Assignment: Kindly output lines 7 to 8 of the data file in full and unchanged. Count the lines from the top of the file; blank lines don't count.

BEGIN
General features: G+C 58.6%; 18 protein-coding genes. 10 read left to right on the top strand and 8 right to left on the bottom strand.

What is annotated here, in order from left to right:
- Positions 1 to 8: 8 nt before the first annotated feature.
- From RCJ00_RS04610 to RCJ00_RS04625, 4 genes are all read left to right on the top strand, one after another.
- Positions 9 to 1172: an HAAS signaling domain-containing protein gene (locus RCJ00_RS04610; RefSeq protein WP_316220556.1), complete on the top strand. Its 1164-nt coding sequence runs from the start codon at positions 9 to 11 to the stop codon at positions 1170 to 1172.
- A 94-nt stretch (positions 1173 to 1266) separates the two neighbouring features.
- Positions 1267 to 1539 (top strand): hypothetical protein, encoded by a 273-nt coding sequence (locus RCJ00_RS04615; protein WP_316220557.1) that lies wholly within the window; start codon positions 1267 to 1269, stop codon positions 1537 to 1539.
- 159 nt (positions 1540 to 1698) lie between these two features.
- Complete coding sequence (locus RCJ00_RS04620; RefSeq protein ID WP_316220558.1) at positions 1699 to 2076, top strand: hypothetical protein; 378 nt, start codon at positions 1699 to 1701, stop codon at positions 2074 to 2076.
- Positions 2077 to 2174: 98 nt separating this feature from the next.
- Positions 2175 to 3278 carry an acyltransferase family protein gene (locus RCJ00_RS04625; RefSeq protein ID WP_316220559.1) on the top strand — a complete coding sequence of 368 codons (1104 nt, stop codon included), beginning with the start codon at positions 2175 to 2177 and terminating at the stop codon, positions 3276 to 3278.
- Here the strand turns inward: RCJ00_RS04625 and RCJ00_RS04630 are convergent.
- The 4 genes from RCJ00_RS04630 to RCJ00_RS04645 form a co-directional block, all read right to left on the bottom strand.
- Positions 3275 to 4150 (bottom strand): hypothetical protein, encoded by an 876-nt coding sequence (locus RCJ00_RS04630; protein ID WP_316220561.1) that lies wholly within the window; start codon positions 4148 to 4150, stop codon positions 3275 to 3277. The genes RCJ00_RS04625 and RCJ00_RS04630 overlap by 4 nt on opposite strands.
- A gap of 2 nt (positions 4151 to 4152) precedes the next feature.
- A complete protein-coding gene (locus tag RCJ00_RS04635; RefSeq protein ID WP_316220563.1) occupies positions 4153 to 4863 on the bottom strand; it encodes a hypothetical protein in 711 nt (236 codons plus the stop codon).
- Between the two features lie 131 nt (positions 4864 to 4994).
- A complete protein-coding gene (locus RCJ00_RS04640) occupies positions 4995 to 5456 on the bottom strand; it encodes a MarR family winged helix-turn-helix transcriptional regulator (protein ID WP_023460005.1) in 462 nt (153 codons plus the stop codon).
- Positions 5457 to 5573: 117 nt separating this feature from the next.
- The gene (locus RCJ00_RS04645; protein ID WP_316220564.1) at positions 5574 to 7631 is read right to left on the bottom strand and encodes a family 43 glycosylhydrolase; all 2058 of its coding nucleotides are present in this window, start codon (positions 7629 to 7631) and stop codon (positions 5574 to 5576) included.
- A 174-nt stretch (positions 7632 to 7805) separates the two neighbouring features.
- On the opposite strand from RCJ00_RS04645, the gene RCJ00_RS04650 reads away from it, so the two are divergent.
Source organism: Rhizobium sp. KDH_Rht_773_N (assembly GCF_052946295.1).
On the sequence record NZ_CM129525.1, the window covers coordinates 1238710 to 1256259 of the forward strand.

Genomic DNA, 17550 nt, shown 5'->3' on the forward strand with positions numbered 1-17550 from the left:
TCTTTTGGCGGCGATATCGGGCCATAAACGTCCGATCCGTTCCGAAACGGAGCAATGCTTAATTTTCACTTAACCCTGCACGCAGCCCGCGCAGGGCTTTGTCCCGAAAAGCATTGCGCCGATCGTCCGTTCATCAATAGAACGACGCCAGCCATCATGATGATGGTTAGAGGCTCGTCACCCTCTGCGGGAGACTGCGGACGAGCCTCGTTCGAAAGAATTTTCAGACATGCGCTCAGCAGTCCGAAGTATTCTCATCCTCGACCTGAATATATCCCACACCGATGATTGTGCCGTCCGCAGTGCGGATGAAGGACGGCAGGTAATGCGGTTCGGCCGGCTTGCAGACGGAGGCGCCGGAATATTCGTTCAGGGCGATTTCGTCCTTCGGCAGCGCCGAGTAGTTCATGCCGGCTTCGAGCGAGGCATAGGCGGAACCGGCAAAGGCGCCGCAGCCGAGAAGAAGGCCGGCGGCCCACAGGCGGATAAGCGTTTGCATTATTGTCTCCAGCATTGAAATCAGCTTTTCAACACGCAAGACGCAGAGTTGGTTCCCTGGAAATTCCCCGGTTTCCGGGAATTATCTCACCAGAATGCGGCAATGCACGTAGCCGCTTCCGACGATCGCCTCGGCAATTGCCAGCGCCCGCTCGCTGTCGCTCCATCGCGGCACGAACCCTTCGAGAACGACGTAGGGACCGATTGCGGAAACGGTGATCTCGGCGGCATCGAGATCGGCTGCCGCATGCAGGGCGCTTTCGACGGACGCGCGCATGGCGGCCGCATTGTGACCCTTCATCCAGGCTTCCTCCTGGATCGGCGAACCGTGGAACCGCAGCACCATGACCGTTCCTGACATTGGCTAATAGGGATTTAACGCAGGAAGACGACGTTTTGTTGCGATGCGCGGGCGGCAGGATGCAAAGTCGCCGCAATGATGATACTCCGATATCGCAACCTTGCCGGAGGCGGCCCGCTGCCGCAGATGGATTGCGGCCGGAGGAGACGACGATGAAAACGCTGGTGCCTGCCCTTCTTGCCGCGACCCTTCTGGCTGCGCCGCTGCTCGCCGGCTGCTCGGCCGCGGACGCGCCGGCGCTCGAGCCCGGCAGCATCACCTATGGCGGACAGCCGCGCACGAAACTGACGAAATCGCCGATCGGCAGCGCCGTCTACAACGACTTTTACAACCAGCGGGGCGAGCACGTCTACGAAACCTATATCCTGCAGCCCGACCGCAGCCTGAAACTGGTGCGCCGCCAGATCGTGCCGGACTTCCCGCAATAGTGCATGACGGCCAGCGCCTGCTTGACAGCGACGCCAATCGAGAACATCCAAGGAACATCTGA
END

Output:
- Positions 1267 to 1539 (top strand): hypothetical protein, encoded by a 273-nt coding sequence (locus RCJ00_RS04615; protein WP_316220557.1) that lies wholly within the window; start codon positions 1267 to 1269, stop codon positions 1537 to 1539.
- 159 nt (positions 1540 to 1698) lie between these two features.